Around half (48%) of UK small businesses are using smartphones for email or to use the internet for business purposes, with a further 9% planning to adopt the technology this year, according to the Quarterly Survey of Small Business in Britain by The Open University Business School, Barclays and the Association of Chartered Certified Accountants (ACCA).
In particular, the more entrepreneurial firms that want to grow even in the current economic climate are driving take-up, with some 65% of these firms using mobile technology.
The Open University Business School’s Professor Colin Gray said: “These quarterly surveys over recent years have seen a strong trend towards the increased use of new ICT and online applications by growth-minded entrepreneurial firms. Britain needs to kick-start and sustain our economy on a longer term basis and technology could provide the answer.”
This news comes amid a backdrop of slightly improved small business sales and employment figures. There has been an 8% rise in the number of transport and travel firms reporting an increase in sales over the past year while those in health and education increased by 2%. However, there were also some signs of inflationary pressures with more small firms having increased than having cut their selling prices over the past year.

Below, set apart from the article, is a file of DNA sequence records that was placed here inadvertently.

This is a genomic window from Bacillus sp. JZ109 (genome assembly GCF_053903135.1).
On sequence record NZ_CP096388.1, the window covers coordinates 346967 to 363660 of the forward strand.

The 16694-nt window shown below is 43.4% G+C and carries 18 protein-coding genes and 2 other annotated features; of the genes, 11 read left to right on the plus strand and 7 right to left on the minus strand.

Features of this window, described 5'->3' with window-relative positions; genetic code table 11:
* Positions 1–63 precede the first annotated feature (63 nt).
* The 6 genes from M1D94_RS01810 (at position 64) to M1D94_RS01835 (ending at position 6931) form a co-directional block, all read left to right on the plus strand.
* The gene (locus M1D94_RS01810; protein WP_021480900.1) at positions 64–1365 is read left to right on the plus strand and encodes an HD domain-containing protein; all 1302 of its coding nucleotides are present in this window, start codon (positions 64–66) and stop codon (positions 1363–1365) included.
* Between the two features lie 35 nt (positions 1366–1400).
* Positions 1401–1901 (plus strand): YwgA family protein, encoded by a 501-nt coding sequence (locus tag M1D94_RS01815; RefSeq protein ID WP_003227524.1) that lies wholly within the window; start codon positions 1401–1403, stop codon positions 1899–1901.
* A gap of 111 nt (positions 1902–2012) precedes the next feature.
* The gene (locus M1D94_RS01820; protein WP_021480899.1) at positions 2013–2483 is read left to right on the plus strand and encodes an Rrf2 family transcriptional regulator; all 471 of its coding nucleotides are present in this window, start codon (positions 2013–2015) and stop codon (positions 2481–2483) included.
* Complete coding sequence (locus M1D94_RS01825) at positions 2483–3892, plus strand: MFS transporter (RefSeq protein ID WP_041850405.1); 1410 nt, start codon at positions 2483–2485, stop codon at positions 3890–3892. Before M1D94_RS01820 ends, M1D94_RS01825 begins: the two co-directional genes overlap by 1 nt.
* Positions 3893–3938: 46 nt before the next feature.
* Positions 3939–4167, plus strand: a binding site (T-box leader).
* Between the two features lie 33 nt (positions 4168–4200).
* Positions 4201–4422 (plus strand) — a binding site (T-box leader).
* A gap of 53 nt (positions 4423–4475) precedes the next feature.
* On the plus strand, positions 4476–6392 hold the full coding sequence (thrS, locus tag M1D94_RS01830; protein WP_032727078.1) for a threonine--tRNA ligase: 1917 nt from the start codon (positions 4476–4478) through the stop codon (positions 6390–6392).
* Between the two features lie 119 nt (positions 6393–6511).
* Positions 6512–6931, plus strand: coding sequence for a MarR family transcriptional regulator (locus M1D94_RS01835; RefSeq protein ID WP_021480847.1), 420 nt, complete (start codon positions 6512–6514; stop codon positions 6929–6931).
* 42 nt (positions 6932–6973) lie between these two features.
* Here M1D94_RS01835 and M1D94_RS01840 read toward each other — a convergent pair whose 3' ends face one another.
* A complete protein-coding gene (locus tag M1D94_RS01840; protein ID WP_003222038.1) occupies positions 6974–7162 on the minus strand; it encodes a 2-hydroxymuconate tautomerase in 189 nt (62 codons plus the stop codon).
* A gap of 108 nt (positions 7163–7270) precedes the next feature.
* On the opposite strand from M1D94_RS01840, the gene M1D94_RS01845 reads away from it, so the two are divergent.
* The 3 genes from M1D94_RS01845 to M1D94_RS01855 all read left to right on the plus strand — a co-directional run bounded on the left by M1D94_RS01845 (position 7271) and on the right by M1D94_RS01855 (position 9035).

Unsurprisingly, the economic climate and demand is the biggest problem currently cited by businesses (55% of business cited this in their top three), followed by cashflow and late payment issues (31%). Despite these difficulties, many businesses are still advertising for business – in fact, while some 40% of all small firms do not advertise at all, of those that do well over half (57%) advertise online, presumably lured by the relatively low costs.
A report by broking group Marsh examines the repercussions from the administration of the South Korean company, which filed for bankruptcy protection at the end of August.
Global research by C2FO suggests that smaller businesses are less concerned with the repercussions of Brexit and the upcoming US presidential election.
A squeeze on skilled talent means it now takes an average of seven weeks to fill open permanent roles in finance in the UK according to new research from financial services recruitment firm Robert Half.
Early-stage merger and acquisition deals in Asia-Pacific show nearly 10% year-on-year growth in recent months.